Wild West


The 1860 discovery of gold along Orofino Creek within the northern borders of what would become Idaho Territory set off a mass migration to the area. While the California Gold Rush had begun more than a decade earlier, placer mining there was starting to play out, and prospectors were eager to seek riches in the new goldfields to the east. Within a year miners had staked some 1,600 claims, launching the Idaho gold rush. Less than two years after the initial strike near present-day Pierce the discovery of gold farther south shifted seekers’ focus to the Boise Basin. Mining camps sprang up like mushrooms across the 300-square-mile catchment area interlaced with 3,500 miles of rivers and streams.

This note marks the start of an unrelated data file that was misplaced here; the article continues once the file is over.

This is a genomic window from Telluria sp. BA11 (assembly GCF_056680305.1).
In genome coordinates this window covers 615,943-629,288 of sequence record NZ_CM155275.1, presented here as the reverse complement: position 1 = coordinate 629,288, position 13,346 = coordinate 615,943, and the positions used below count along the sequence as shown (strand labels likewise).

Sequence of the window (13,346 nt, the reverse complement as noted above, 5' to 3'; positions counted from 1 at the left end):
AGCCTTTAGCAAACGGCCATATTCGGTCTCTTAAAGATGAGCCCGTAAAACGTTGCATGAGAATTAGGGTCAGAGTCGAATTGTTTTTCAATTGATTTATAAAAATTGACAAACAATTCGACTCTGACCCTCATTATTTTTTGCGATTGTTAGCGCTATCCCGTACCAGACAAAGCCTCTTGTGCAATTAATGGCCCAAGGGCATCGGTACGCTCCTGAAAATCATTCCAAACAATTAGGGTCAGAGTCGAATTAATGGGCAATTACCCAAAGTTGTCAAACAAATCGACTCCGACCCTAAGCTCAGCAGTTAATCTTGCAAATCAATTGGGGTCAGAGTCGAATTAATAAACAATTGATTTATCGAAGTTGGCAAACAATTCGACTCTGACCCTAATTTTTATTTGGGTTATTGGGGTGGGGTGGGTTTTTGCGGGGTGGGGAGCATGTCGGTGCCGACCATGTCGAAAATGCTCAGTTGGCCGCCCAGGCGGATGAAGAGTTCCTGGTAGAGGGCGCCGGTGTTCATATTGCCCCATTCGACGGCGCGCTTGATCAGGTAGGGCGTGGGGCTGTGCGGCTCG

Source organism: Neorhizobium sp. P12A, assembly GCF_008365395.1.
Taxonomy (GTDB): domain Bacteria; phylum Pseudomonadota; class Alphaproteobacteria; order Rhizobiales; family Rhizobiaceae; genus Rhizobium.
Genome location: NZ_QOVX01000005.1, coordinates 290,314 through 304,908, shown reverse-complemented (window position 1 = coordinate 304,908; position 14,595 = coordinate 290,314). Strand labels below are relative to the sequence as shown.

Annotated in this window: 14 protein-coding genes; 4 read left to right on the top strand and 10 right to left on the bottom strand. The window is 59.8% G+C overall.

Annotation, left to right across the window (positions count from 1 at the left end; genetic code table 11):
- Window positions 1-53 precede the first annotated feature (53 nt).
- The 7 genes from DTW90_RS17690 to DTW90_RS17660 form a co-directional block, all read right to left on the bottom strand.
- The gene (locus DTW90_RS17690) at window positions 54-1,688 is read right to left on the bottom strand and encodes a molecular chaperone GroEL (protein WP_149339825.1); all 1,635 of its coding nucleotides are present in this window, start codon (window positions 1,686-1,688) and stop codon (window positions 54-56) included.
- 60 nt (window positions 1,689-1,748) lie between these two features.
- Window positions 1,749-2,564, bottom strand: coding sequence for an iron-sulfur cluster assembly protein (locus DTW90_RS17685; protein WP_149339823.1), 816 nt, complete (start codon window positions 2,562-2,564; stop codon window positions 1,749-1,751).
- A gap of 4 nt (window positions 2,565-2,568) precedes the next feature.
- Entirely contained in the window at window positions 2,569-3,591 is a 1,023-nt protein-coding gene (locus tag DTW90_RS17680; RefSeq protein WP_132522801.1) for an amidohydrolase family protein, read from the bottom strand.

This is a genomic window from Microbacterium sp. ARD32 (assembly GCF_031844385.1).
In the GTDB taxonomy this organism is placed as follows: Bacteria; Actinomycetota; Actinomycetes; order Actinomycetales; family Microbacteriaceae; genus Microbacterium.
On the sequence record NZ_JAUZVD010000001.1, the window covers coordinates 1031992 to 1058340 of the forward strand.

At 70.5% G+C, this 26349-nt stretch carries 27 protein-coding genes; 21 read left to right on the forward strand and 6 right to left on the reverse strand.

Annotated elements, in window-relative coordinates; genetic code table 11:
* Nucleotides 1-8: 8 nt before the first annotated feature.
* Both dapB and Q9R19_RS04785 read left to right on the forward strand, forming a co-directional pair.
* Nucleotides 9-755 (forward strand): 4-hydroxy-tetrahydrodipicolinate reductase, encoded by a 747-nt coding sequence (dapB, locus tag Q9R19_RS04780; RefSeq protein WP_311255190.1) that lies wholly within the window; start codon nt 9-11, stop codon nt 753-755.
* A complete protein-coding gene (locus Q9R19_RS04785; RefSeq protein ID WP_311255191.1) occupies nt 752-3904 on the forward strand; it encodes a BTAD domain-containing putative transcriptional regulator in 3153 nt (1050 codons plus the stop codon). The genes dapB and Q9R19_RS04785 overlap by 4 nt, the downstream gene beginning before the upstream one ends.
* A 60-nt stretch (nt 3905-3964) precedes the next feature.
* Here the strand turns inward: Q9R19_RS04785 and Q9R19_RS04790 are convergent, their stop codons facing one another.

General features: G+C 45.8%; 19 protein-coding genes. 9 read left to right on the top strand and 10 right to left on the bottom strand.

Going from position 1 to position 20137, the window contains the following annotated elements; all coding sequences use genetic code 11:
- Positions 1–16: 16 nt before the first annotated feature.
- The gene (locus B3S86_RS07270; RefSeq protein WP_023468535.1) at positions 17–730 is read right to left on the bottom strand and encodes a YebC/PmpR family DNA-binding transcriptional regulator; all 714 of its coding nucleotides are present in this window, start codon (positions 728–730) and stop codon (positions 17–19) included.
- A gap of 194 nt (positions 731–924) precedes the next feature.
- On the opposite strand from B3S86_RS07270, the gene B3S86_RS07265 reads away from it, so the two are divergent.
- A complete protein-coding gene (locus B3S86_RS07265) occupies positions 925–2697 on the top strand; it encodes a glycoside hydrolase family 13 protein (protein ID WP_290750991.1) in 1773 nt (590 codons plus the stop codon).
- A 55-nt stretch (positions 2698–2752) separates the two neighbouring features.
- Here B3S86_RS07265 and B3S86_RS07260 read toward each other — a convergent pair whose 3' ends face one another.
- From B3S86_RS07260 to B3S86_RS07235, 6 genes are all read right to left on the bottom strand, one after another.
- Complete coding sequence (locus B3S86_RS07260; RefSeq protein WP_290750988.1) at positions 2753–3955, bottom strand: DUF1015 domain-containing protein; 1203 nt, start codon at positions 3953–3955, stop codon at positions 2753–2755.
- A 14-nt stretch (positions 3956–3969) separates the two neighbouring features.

Rich deposits at the confluence of Bear and Steel creeks above the Feather River gave rise to Rocky Bar, which became the district’s main settlement. Boasting a peak population of more than 2,500, it served as Altura County seat and was poised to become the territorial capital, though Lewiston won out when Idaho Territory officially formed on March 3, 1863. In 1866 Boise City replaced Lewiston as capital and became the primary supply center for area mines and boomtowns.

Gold seekers with assumed names and falsified histories found welcome refuge in the fleeting camps, where few people sought or kept records. Men fleeing the law, the Civil War, debts, women or all four made Saturday night drunks, brawls and gunfights regular events. The miners dredged and washed away entire hillsides, sometimes collapsing the foundations from beneath houses, before moving on to plumb deposits elsewhere. Time and again such fly-by-nights dismantled and reassembled entire operations.

Across the mining frontier of the 1860s women were scarce. Those who did join the rush lived as boisterously as their male counterparts—at

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